YDSA rallies students for cross-campus march, protests for affordable meal plan


YDSA protestors gather outside Aoun’s office Feb. 25 with posters and a megaphone. The protestors called for the administration to take steps to make meal plans more accessible as part of the club’s No Hungry Huskies campaign. photo courtesy of Northeastern YDSA.

Sonel Cutler, campus editor

Several members of the No Hungry Husky campaign were escorted out of 716 Columbus Ave. by Northeastern police Saturday afternoon after protesting outside of President Joseph E. Aoun’s office for the administration to make student meal plans more affordable.

The protest, organized by the Northeastern chapter of the Young Democratic Socialists of America, or YDSA, began on a snow-covered Centennial Common as temperatures dropped into the low 20s Saturday. 

YDSA chair and second-year criminal justice and political science combined major Carmen Phillips-Alvarez led a crowd of about 40 students in chants of  “Whose campus? Our campus! Whose meals? Our meals!”

The club’s No Hungry Huskies campaign began in 2020, mounting pressure on university officials to change the school’s meal plans to make them more substantive and affordable for graduate and undergraduate students. 

“As someone who has experienced not having three meals a day due to overpriced meal plans and having to switch to lesser meal plans simply due to costs, I know that a lot of students on campus are experiencing this,” said Nicole Contreras, a second-year English major. “It’s not right that you come here to learn and you have to worry about where your next meal is.”

Rowan Van Lare, fifth-year independent major and president of Northeastern University College Democrats, spoke candidly about her experience struggling to eat enough as a first-year on a 12-swipe meal plan.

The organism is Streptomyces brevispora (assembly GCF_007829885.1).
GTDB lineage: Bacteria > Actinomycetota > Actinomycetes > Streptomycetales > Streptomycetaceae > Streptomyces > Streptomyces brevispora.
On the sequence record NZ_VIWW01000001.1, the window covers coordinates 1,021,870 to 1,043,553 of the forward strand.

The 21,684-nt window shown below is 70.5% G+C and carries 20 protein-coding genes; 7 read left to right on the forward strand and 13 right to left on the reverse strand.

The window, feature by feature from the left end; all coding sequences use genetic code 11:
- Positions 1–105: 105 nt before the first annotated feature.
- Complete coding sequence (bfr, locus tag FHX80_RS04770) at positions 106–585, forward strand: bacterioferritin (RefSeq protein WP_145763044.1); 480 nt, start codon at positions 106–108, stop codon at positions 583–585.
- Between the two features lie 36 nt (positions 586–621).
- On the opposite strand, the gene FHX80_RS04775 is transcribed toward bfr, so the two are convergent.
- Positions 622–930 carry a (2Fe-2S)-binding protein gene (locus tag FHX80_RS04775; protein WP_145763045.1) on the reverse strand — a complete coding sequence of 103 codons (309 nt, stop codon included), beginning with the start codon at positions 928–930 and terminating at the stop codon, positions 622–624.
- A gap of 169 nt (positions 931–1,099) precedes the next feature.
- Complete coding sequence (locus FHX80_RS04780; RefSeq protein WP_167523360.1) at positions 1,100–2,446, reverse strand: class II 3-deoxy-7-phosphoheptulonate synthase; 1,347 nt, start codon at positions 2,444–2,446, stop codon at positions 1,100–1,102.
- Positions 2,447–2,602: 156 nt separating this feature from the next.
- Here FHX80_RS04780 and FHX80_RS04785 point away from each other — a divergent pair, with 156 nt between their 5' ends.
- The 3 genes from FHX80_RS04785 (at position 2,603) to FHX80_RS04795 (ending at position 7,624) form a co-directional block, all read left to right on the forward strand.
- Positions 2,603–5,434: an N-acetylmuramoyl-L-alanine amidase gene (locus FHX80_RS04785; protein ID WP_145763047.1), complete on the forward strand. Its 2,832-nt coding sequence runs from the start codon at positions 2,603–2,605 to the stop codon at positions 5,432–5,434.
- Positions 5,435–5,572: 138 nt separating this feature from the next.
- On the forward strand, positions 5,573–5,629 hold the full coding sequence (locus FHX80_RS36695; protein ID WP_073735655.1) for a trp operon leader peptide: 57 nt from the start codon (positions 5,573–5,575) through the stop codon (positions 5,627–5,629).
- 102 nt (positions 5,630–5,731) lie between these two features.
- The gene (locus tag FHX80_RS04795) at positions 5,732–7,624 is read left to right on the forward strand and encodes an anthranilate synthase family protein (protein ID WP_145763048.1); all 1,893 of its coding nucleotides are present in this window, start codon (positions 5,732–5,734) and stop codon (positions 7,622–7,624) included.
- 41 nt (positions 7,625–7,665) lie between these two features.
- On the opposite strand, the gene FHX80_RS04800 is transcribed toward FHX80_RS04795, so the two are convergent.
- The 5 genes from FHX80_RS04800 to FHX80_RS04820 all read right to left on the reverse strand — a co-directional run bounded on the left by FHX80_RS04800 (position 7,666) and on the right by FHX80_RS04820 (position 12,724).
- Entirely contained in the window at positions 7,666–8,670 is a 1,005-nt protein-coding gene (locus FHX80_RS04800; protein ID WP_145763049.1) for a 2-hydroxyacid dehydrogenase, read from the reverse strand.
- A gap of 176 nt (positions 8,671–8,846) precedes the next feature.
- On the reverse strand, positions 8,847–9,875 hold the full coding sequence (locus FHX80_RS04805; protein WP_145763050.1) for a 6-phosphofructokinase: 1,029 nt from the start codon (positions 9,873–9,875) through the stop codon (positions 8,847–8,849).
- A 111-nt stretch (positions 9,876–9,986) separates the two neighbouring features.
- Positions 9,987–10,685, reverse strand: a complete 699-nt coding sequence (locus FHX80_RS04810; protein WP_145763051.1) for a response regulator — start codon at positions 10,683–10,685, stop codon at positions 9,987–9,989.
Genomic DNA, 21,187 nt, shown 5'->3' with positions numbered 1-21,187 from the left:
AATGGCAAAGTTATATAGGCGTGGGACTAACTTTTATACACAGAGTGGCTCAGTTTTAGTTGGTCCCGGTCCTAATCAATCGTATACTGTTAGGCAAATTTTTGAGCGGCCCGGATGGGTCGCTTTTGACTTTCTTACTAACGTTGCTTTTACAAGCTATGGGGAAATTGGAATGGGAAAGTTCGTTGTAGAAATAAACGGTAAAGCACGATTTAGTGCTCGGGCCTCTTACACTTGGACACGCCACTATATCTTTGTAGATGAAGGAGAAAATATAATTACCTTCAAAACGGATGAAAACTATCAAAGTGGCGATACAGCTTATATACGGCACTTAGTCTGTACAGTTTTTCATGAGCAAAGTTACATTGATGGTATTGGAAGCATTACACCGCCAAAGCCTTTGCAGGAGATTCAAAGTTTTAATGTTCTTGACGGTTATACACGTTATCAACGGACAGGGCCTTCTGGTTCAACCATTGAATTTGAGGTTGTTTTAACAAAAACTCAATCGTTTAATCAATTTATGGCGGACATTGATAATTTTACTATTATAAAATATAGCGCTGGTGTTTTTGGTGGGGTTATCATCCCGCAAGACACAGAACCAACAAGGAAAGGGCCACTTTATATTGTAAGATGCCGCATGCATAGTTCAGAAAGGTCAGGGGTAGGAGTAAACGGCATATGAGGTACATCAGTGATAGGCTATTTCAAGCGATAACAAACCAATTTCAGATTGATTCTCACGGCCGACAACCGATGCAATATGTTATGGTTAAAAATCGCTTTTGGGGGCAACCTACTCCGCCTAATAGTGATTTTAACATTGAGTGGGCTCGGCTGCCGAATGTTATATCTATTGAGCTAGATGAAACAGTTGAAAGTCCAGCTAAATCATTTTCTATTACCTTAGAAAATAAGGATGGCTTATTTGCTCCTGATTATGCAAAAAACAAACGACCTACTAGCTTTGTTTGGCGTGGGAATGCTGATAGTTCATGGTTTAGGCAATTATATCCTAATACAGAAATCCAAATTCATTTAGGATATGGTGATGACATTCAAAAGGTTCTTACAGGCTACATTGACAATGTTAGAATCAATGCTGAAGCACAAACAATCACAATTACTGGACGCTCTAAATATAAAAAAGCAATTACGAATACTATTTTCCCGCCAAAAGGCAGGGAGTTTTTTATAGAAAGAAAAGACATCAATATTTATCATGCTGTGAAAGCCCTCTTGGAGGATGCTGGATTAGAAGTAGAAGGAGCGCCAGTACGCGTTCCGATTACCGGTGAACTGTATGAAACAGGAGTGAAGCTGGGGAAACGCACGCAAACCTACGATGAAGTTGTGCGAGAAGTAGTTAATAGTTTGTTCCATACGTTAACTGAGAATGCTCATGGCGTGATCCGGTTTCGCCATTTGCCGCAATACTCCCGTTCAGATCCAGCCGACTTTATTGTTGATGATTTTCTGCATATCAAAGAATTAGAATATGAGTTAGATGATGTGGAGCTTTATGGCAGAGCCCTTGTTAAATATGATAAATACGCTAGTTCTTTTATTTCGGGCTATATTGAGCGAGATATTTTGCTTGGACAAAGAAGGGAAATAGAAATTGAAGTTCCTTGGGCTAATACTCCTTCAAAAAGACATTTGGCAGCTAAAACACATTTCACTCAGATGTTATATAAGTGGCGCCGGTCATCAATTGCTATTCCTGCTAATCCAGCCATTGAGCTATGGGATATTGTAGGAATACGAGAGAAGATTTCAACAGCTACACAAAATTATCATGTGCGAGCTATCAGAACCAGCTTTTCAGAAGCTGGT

Rowan Van Lare, president of Northeastern University College Democrats, speaks at the rally. Van Lare encouraged protestors to be angry, telling them to use frustration to take action. Photo courtesy of Northeastern YDSA

“I starved myself freshman year to make those swipes count,” Van Lare told the protestors through a megaphone. “I convinced myself that it was good, that only being able to eat once a [day] made me not gain the ‘freshman 15.’ But looking back, I was sick, starving and weak with hunger most days. … Northeastern should be absolutely ashamed of themselves.”

A 17-swipes-per-week meal plan at Northeastern costs $4,090 per semester. At Boston University, students pay $3,255 per semester for unlimited meals. At the Massachusetts Institute of Technology, 19 meals per week clocks in at $3,403.50. Speakers at the rally highlighted these discrepancies, advocating for the Northeastern administration to use the university’s budget surplus to supplement meal plan costs. 

Some organizers worried freezing temperatures and the predicted snowfall would hinder attendance, but the rally date had been set more than a month in advance when club leaders began planning, according to Adrean Valverde, first-year linguistics and psychology combined major and parliamentarian of YDSA. Protesters braved the cold, bundled in hats, gloves and scarves to wield handmade signs. 

“I’m pretty cold, but I’m glad to see everyone out here,” Valverde said. “It’s really nice seeing everyone’s here to support the same cause.”

The activists began marching across campus to the president’s office, located on the sixth floor of 716 Columbus Ave. — a building also housing the Northeastern University Police Department — to deliver a printed petition to Aoun with more than 3,000 signatures calling for guaranteed food for all and an end to food waste. 

While the majority of protestors remained outside the building, five club members entered the building with 67 pages of signatures, scotch tape and a plan to tape every page to Aoun’s office door. 

“We were expressing ourselves peacefully through words, not getting in anyone’s way except for just putting a piece of paper up on a window at the president’s office, who represents us as students,” said Zi Glucksman, a second-year politics, philosophy, and economics major and lead organizer of Northeastern YDSA. “I’m glad that they really showed … who Northeastern is as an organization.”

According to club leaders, YDSA will continue to escalate actions until demands are met. 

“I know you’re all here because you’re angry and outraged … and I’m happy that you’re mad,” Van Lare said. “Huskies fighting hunger transcends politics. It transcends party lines because hunger impacts you no matter who you vote for, or where you live, and it’s here on our campus and there’s something that we can do to stop it.”